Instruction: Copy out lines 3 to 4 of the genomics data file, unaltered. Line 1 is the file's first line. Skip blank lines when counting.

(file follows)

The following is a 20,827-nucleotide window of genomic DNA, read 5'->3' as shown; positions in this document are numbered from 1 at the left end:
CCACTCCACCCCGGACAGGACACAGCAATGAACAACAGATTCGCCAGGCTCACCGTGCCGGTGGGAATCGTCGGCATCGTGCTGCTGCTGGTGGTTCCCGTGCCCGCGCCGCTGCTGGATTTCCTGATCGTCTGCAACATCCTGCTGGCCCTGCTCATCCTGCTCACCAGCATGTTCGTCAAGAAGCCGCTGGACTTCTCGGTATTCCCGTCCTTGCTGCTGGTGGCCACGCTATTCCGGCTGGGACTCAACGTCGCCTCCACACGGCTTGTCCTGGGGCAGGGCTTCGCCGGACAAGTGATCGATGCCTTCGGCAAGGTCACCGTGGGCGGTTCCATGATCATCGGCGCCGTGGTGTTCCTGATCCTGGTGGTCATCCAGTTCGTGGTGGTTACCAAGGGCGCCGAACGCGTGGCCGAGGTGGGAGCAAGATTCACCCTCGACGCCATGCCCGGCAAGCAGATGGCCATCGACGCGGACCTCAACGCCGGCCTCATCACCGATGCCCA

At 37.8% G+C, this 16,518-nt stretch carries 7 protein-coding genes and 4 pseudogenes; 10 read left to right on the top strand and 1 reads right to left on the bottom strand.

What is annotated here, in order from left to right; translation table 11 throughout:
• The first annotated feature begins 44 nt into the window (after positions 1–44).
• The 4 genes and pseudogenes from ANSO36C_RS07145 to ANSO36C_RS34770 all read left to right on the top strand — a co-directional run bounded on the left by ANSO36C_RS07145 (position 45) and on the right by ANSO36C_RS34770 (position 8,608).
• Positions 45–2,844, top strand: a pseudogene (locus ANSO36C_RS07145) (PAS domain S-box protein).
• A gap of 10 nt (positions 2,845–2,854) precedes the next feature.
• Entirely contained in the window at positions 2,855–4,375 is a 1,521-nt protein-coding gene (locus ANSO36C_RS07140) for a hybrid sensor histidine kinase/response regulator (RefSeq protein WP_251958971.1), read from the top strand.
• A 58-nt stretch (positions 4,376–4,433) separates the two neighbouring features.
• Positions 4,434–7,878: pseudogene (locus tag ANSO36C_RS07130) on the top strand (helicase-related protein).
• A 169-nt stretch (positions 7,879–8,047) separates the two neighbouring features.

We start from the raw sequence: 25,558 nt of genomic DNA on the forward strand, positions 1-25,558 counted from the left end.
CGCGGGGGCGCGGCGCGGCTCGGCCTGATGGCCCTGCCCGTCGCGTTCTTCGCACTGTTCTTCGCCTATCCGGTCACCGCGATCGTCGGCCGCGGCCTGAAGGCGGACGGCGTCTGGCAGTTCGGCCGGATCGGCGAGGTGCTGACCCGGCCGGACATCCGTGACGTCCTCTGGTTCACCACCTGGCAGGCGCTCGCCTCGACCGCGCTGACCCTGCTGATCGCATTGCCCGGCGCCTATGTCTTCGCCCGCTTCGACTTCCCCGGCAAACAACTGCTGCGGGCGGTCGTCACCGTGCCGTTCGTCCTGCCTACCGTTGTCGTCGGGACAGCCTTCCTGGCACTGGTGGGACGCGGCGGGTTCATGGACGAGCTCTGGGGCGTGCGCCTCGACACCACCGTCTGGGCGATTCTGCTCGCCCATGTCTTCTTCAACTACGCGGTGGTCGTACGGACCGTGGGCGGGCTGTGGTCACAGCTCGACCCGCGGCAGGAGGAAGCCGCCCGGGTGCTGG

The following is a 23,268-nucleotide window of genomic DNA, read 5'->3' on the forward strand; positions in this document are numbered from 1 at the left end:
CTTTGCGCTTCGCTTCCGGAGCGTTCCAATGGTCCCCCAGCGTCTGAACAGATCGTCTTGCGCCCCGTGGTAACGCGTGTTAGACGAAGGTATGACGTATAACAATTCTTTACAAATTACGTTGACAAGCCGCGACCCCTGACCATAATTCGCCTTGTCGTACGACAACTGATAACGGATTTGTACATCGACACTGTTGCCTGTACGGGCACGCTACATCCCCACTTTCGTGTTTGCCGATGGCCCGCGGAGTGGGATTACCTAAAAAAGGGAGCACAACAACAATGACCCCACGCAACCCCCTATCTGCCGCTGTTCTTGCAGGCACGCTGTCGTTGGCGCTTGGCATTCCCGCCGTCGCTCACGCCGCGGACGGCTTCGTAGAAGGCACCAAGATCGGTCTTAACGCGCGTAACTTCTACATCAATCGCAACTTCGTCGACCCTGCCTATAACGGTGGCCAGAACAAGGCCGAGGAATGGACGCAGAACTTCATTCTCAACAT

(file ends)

At 37.8% G+C, this 16,518-nt stretch carries 7 protein-coding genes and 4 pseudogenes; 10 read left to right on the top strand and 1 reads right to left on the bottom strand.

What is annotated here, in order from left to right; translation table 11 throughout: